The Australian Taxation Office (ATO) matches external data with its own to combat tax fraud and tax evasion. If the ATO suspects that you are engaging in fraudulent activity such as not reporting all your income, they may check your financial records to see whether they match their internal data.
On its website, the ATO provides insight into its data-matching programs, and how it exchanges data with other Australian government agencies.
The ATO runs specific data-matching programs to understand industry trends and identify businesses that are not reporting all their income, operating outside of the system, or are not lodging tax returns.
Specific data-matching activities are undertaken across six key areas.
Credit and debit cards
While information is not obtained about individual credit or debit card holders, banks and financial institutions are required to report total credit and debit card payments received by Australian businesses to the ATO.
Further information is provided in the Credit and debit cards data-matching protocol.
Specialised payment systems
The ATO obtains data on electronic payments made through specialised payment systems such as PayPal, to Australian businesses. This data is analysed in conjunction with data collected through the credit and debit card data-matching program.
Further information is provided in the Specialised payment systems data-matching protocol.
Data is obtained from online sellers who:
- Sell goods and services to the value of $12,000 or more.
- Have clients whose annual trading activity amounts to $12,000 or more.
- Operate a business in Australia that is governed by Australian law.
- Provide an online marketplace for businesses and individuals to buy and sell goods and services.
- Track the activity of registered sellers.
- Have trading activity for the time period in question.
Further information is provided in the Online selling data-matching protocol.
Data is collected from all ride-sourcing facilitators operating in Australia, such as Uber, and their financial institutions. This data is used to identify ride-sourcing drivers and ensure that they are meeting their tax obligations.
Further information is provided in the Ride-sourcing data-matching program protocol.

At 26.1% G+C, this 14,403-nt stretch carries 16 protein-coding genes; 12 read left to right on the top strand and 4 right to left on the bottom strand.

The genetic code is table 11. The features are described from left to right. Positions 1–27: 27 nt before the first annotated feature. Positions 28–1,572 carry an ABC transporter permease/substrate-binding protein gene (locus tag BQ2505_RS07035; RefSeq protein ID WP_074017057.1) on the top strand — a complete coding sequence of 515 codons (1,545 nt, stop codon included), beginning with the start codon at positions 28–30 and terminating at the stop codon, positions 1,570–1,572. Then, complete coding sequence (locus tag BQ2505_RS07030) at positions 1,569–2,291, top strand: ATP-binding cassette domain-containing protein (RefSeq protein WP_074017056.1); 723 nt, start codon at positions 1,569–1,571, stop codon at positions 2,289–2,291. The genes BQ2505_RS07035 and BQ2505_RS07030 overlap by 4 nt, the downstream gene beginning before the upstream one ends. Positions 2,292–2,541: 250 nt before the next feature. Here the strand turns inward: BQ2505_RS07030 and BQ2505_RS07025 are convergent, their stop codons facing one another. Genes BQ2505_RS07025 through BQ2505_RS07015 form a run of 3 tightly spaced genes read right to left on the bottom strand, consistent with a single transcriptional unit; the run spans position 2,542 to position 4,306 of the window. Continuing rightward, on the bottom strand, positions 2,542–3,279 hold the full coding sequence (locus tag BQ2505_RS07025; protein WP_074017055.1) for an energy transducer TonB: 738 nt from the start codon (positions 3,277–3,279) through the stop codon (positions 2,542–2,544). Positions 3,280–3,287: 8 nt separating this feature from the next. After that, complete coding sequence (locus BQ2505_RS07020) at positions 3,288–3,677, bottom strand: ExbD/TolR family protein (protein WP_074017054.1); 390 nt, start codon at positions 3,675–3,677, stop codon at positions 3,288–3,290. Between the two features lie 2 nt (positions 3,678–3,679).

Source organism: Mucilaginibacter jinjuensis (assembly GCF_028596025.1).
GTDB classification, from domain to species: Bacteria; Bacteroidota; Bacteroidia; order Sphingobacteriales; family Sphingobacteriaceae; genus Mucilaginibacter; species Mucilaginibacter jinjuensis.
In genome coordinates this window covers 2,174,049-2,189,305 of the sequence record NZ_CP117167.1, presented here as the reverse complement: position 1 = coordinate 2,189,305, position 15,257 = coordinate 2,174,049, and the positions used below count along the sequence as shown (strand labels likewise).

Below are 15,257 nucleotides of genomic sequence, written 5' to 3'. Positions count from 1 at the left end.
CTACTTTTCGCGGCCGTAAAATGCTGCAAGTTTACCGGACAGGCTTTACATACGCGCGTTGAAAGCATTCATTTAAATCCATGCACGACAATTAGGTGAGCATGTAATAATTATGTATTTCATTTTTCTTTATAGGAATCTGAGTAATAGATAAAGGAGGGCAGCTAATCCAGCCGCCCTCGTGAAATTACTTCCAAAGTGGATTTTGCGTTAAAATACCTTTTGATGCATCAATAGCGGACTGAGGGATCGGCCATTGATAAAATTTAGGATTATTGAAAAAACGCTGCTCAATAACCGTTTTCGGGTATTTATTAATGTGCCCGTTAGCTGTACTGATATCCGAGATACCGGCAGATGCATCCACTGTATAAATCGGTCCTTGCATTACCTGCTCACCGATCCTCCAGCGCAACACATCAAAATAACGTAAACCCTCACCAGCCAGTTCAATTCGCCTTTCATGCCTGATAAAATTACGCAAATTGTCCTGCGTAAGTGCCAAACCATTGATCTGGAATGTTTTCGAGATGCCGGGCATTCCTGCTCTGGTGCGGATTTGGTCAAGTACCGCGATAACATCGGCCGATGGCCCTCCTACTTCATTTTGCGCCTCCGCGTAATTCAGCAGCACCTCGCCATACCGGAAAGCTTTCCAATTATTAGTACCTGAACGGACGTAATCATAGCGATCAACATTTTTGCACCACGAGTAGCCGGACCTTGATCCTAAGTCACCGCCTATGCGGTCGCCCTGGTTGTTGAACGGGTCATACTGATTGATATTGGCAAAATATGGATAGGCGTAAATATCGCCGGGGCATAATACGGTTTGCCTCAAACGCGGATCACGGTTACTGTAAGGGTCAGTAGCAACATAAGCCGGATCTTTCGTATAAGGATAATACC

Motor vehicle registries
The ATO obtains data from motor vehicle registries to ensure that individuals and businesses involved in buying and selling motor vehicles are meeting their tax obligations.
Data is collected for all vehicles sold or transferred where the value is $10,000 or greater.
Further information is provided in the Motor vehicle registries data-matching protocol.
Cryptocurrencies such as Bitcoin are an attractive option for those who intentionally want to avoid tax responsibilities, but some people are genuinely not aware of their tax obligations relating to cryptocurrencies.
Data is obtained from Australian cryptocurrency designated service providers (DSPs) to ensure people trading in cryptocurrency are paying the right amount of tax.
Further information is provided in the Cryptocurrency data matching protocol.
Exchanging data with other Australian Government agencies
The ATO exchanges information collected from the data-matching program with a number of Australian government agencies including Services Australia, the Data-Matching Agency (DMA) – a separate agency within Services Australia – as well as with Centrelink, the Child Support Registrar, and the Department of Home Affairs.
These agencies work together to combat tax evasion, incorrect personal financial assistance payments, and to combat fraud within the welfare system.
Australia is taking a whole-of-government approach to combating fraud and tax crime. Key to this approach is the ATO’s data-matching program, which gathers essential data across a range of industries to identify instances of tax evasion and related misconduct. This data is exchanged with other government agencies, which collaborate to deal with people and businesses who don’t comply with their tax and super obligations.